Warfarin not always required following ablation

MURRAY, UTAH. Current guidelines for stroke prevention after catheter ablation for atrial fibrillation (AF) call for anticoagulation with warfarin (Coumadin) for at least 2 months following the procedure. Electrophysiologists at the Intermountain Medical Center now report that warfarin therapy may not be necessary among afibbers with no or only one stroke risk factor [hypertension, diabetes, heart failure, age over 75 years, and a history of prior stroke or transient ischemic attack (TIA)].

Their study involved 690 AF patients who underwent a total of 934 ablation procedures (repeat rate of 35%) at the Center during the period 2005 to 2008. The average age of the study participants was 65 years and 52% had paroxysmal, 30% persistent, and 18% permanent AF. The procedure protocol was quite extensive and involved not only a standard PVI, but also the placing of left atrial ablation lines in 69% of the patients and mapping and ablation of complex fractionated electrograms and sites of frequent atrial ectopy. Ablation was carried out with an open-tip irrigated catheter using ICE (intracardiac echocardiography) guidance. Patients were followed for one year through clinic visits and telephone contact. At the end of the follow-up period 71.6% of ablatees were in normal sinus rhythm without the use of antiarrhythmic drugs.

Of the 630 patients, 20% were discharged on 325 mg/day of aspirin, while the remaining 80% were discharged on warfarin (INR to be controlled between 2.0 and 3.0). The aspirin group consisted of younger afibbers (average age of 60 years) with, at the most, one risk factor for ischemic stroke (41% had 0 risk factors, and 59% had 1 risk factor). Only 14% had structural heart disease so the aspirin group consisted mainly of lone afibbers, although 55% did have hypertension. In contrast, the patients in the warfarin group were older (average age of 66 years) and generally unhealthier. Only 14% of the group had no risk factors for stroke, 32% had 1 risk factor, and the remaining 52% had 2 or more risk factors. Warfarin group patients were also more likely to have persistent or permanent afib than were those in the aspirin group (55% vs. 22%).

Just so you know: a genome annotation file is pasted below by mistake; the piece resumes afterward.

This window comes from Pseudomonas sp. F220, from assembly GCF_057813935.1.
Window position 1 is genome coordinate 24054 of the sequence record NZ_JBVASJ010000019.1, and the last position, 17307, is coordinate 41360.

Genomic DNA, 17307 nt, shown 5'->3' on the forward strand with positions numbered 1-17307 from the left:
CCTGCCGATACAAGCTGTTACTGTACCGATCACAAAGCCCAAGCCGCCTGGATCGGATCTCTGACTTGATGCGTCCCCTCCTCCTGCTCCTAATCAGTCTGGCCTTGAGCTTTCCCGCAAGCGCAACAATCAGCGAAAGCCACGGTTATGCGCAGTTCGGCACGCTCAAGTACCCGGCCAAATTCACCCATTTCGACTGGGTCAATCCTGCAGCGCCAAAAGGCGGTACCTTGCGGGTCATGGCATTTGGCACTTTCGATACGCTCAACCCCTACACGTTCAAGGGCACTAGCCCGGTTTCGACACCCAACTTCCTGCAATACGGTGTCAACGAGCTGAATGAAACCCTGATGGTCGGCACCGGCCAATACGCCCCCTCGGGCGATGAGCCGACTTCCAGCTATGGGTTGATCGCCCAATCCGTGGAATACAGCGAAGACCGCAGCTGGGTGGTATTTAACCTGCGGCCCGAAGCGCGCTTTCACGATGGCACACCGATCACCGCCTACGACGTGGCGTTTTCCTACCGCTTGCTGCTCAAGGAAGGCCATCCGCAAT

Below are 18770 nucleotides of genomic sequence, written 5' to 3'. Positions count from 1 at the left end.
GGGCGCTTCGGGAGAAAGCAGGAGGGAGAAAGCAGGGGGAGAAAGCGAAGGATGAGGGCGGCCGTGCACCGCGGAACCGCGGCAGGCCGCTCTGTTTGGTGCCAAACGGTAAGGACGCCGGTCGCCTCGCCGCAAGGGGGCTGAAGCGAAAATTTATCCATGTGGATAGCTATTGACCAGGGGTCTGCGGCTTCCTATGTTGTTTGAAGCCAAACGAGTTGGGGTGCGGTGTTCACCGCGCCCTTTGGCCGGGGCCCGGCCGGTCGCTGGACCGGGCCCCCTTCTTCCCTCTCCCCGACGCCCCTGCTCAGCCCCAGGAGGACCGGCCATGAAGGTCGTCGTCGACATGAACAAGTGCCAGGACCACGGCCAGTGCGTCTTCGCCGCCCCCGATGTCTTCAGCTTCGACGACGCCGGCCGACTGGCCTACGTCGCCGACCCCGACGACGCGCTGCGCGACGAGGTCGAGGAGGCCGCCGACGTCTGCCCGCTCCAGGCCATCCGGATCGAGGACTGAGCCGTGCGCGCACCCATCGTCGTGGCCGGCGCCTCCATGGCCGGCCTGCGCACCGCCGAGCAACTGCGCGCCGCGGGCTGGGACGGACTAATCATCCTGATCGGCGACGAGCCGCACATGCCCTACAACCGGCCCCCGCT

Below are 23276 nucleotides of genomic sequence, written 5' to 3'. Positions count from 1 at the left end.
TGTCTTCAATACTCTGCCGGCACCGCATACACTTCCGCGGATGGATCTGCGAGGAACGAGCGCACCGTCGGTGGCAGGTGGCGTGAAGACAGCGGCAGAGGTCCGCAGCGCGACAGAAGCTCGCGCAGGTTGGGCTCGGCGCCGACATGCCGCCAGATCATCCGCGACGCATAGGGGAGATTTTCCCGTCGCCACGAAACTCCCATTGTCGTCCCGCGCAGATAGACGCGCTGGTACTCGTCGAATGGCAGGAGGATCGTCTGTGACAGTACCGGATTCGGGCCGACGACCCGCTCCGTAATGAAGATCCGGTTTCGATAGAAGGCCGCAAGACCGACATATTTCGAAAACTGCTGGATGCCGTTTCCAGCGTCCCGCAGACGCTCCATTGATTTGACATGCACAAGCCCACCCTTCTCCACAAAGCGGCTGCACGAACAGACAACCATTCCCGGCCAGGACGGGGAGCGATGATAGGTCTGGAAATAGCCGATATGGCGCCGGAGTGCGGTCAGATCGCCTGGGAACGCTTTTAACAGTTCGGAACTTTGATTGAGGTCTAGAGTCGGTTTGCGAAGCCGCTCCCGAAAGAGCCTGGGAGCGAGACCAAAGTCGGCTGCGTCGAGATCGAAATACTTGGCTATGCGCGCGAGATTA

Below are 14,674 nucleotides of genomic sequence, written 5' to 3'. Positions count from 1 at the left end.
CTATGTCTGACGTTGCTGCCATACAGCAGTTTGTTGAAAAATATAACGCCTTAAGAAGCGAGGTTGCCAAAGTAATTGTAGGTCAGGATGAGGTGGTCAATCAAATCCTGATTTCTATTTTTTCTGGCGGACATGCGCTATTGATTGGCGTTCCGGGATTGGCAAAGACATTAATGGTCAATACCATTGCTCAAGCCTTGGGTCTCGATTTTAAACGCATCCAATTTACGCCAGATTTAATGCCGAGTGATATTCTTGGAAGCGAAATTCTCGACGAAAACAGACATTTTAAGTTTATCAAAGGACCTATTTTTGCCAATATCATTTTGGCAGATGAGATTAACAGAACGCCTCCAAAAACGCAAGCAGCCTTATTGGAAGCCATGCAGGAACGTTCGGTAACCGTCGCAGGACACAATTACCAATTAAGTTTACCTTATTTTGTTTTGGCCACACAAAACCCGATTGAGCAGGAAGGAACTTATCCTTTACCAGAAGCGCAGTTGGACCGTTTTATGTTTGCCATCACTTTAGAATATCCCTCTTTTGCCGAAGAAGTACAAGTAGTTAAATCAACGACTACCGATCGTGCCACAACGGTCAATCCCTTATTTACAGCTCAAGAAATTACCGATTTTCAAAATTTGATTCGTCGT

During the year following the ablation procedure there were no deaths, strokes, TIAs or other cerebrovascular events in the aspirin group. There were 5 deaths and 4 strokes in the warfarin group. The stroke victims had 2, 3 or 4 risk factors for stroke. Two of the deaths in this group were due to major gastrointestinal and intracranial bleeding (hemorrhagic stroke). It is of interest to note that substantially more patients in the aspirin group, which consisted mainly of lone afibbers, were free of afib at the end of the follow-up than was the case for the warfarin group. In the aspirin group, 92% of paroxysmal afibbers were free of afib as compared to only 66% in the warfarin group. Corresponding percentages for persistent/permanent afibbers were 90% and 70%.

The Intermountain EPs conclude that AF patients with none or, at the most, one risk factor for ischemic stroke do not need to be anticoagulated with warfarin following a catheter ablation for AF provided the protocol used involves the use of ICE guidance and an open-tip, irrigated catheter which is less likely to result in clot formation during the procedure.

Bunch, TJ, et al. Warfarin is not needed in low-risk patients following atrial fibrillation ablation procedures. Journal of Cardiovascular Electrophysiology, September 2009, pp. 988-93

Editorís comment: As all who have experienced it, being on warfarin is a real nuisance and dangerous as well if inadequately monitored. It is therefore of considerable interest that lone afibbers with none or, at most, one risk factor for ischemic stroke do not need to be on warfarin after their ablation procedure.